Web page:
Hal Quinn is the president and CEO of The National Mining Association.
As global demand for minerals increases — driven by rising population, urbanization and more modern-day gadgets and electronics — to be “Made in America” will increasingly require more minerals be mined in America.
Yet the U.S. has one of the longest permitting processes in the world for mining projects.
An inefficient and duplicative permitting system for mines that produce the essential minerals for basic industries, technology, national defense and other products made in the U.S.A. threatens American manufacturing. The Senate Energy and Natural Resources Committee meets Tuesday to open debate on a bill sponsored by Republican Sen. Lisa Murkowski of Alaska to fix that, and to ensure America’s domestic mining policy doesn’t hinder the nation’s progress and future promise.
There have been many executive orders and legislative policies directed at providing a more efficient and accountable regulatory framework for manufacturing, infrastructure and energy. However, they often omit the mining sector which supplies the resources necessary for these industries to succeed.
Take for instance President Barack Obama’s call for the U.S. to develop advanced energy technologies that will lead the world — from cutting-edge car batteries to wind turbines and solar panels. Those breakthroughs require breaking ground and mining the minerals needed to produce them. And as the House debates a $500 billion spending bill for the Defense Department on the floor this week, and the Senate considers defense spending in committee, there will be little discussion on whether our troops should get equipment made from minerals mined here, even though they are required to wear American-made uniforms.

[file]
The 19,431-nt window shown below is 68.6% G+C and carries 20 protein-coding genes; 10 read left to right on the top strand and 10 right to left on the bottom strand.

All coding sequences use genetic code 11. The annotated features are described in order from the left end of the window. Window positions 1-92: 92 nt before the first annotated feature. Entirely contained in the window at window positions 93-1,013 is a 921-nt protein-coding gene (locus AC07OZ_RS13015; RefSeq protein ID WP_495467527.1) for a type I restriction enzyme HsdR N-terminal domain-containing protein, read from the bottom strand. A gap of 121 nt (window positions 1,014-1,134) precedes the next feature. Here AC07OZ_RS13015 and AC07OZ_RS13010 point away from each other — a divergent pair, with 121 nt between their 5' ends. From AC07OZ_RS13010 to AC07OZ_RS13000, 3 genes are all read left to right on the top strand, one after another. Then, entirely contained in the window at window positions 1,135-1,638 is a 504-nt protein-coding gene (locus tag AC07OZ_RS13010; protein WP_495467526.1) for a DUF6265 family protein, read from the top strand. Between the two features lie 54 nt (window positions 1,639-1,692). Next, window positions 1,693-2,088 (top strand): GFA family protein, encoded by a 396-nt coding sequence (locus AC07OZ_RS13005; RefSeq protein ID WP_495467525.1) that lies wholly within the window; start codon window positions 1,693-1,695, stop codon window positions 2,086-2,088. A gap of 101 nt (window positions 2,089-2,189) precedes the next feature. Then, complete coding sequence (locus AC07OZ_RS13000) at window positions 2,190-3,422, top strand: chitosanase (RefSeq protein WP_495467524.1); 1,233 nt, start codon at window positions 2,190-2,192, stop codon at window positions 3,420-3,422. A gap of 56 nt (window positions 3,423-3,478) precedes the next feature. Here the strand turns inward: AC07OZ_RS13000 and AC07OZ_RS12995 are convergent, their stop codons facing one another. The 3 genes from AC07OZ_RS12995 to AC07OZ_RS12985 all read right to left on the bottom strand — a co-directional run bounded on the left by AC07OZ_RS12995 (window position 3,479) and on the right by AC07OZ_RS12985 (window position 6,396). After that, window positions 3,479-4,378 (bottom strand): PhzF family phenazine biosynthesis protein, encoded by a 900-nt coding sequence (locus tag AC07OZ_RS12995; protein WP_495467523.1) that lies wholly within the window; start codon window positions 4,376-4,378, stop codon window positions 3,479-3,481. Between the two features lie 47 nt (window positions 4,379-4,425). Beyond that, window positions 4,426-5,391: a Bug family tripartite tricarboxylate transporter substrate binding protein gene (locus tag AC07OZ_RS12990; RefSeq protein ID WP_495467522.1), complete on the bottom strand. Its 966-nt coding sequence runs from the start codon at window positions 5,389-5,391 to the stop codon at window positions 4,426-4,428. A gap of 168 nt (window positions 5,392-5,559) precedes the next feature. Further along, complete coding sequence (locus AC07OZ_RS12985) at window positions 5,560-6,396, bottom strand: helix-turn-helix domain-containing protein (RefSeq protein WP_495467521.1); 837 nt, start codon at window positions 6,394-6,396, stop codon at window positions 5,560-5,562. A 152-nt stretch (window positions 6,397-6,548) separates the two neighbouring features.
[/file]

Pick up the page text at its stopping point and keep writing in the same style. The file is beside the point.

The Senate panel will hear testimony from Red Conger, president of Freeport-McMoRan Americas and chairman of the National Mining Association, the national trade association representing the producers of most of the nation’s coal, metals, industrial and agricultural minerals. Copper and molybdenum mines that Conger operates in Arizona, Colorado and New Mexico allow Americans to drive safer cars on better roads and bridges, use laptops and smartphones and generally enjoy a high quality of life.
But the fact is Conger’s experience is the exception, not the norm. Less than half of the mineral needs of U.S. manufacturing are met from domestically mined resources even though, according to the U.S. Geological Survey, what minerals are left to be discovered in the U.S. are almost as much as what has already been found.
Our growing dependence on imports leave many key domestic industries vulnerable to disruptions.
Murkowski’s bill would streamline the process by encouraging early coordination and removing duplication, while still allowing valid concerns about environmental protection to be fully considered. No one should confuse the length of the process with the rigor of review.
But one thing is clear: It’s the length of the process that’s preventing America from unlocking its full mineral potential. The American Mineral Security Act of 2015 would tap it.